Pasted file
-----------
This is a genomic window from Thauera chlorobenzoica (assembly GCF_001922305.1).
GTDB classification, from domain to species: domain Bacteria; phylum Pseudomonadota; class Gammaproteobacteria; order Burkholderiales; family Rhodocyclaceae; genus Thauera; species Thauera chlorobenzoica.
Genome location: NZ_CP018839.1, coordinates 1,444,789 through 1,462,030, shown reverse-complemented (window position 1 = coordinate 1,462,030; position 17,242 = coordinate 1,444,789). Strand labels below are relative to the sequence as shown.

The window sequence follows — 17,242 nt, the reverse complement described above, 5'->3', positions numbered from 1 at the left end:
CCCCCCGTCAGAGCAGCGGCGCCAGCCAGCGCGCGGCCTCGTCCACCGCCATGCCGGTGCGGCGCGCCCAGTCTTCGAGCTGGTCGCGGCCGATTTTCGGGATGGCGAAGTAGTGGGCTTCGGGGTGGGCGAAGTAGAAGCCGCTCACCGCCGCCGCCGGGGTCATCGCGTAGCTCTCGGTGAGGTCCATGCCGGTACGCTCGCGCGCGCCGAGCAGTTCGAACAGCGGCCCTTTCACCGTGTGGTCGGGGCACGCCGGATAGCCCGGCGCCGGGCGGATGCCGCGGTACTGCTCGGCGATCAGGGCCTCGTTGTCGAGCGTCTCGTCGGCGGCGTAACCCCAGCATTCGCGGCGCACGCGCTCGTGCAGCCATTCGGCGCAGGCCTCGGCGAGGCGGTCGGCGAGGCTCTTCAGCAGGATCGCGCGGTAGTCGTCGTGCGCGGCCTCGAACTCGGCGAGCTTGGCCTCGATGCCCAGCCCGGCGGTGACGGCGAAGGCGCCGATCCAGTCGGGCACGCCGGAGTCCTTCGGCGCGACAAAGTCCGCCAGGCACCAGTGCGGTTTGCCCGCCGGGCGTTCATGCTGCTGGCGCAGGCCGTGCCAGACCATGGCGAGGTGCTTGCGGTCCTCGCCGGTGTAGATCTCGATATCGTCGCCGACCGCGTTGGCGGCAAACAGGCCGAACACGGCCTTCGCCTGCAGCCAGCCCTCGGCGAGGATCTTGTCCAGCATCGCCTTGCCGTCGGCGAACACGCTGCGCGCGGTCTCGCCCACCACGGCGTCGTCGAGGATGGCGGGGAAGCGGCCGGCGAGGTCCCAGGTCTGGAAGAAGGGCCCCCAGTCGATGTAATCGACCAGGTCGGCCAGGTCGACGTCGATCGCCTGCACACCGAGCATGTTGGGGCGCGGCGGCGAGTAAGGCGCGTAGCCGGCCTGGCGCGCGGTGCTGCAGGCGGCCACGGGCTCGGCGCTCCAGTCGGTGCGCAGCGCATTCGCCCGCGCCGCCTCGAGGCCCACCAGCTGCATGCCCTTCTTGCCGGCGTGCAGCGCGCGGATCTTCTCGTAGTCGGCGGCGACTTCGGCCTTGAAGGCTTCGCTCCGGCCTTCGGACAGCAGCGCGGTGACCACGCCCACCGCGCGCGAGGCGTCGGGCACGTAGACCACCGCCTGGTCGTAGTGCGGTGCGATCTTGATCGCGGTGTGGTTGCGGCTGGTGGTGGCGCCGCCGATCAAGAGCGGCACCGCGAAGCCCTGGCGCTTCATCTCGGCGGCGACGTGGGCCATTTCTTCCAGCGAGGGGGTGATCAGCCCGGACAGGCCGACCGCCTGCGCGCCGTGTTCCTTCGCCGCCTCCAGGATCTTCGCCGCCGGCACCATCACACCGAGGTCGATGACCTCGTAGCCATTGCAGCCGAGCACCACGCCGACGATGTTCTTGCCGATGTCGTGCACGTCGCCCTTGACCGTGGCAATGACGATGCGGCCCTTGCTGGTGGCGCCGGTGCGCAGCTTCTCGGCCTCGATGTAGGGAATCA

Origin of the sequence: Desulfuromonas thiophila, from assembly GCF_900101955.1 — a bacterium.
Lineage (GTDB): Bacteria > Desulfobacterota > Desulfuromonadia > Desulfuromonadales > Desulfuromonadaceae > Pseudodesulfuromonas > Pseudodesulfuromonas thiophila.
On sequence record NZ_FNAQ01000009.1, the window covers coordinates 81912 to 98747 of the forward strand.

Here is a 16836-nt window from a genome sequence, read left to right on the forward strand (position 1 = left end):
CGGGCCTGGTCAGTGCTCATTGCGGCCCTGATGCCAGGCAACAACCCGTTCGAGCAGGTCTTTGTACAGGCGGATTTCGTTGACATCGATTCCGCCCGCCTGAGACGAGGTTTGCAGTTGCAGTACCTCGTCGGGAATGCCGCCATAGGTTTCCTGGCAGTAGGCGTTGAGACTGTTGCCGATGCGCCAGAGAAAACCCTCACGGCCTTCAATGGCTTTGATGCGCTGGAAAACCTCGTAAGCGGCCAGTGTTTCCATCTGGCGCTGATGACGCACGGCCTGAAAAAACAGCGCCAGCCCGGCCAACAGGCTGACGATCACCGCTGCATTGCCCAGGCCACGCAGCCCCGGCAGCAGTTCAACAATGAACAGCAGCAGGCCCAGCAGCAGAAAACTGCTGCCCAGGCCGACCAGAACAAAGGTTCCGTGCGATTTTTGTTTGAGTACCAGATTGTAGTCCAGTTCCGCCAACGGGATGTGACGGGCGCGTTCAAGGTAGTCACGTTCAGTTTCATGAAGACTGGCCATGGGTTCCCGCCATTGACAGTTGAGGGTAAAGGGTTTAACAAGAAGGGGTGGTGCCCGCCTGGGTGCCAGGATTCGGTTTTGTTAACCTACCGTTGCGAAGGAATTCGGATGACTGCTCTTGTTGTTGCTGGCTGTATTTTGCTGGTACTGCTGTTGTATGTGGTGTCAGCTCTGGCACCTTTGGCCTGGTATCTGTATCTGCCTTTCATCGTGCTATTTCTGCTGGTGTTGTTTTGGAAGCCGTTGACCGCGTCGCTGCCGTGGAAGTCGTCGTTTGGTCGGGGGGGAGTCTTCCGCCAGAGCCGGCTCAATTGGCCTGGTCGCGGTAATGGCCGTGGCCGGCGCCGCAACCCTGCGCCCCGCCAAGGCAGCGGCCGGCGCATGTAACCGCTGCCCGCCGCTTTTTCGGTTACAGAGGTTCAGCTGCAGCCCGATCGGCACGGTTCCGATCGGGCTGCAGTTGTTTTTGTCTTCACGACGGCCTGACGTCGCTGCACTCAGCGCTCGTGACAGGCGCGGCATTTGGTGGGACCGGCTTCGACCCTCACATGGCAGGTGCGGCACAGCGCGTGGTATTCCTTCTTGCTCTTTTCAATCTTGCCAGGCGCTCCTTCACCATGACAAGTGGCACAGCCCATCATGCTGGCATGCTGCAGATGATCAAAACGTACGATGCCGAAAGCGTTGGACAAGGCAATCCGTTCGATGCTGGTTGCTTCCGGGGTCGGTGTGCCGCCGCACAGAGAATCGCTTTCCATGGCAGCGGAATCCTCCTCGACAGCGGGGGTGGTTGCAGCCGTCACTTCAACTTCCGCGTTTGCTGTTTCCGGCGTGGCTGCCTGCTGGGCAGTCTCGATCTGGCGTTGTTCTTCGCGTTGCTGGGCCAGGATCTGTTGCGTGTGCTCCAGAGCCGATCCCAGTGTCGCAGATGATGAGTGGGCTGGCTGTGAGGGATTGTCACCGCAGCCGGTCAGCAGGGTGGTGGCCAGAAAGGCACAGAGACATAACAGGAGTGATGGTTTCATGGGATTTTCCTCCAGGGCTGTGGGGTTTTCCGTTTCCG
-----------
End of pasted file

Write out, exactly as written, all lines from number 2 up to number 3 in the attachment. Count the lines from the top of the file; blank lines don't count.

GTDB classification, from domain to species: domain Bacteria; phylum Pseudomonadota; class Gammaproteobacteria; order Burkholderiales; family Rhodocyclaceae; genus Thauera; species Thauera chlorobenzoica.
Genome location: NZ_CP018839.1, coordinates 1,444,789 through 1,462,030, shown reverse-complemented (window position 1 = coordinate 1,462,030; position 17,242 = coordinate 1,444,789). Strand labels below are relative to the sequence as shown.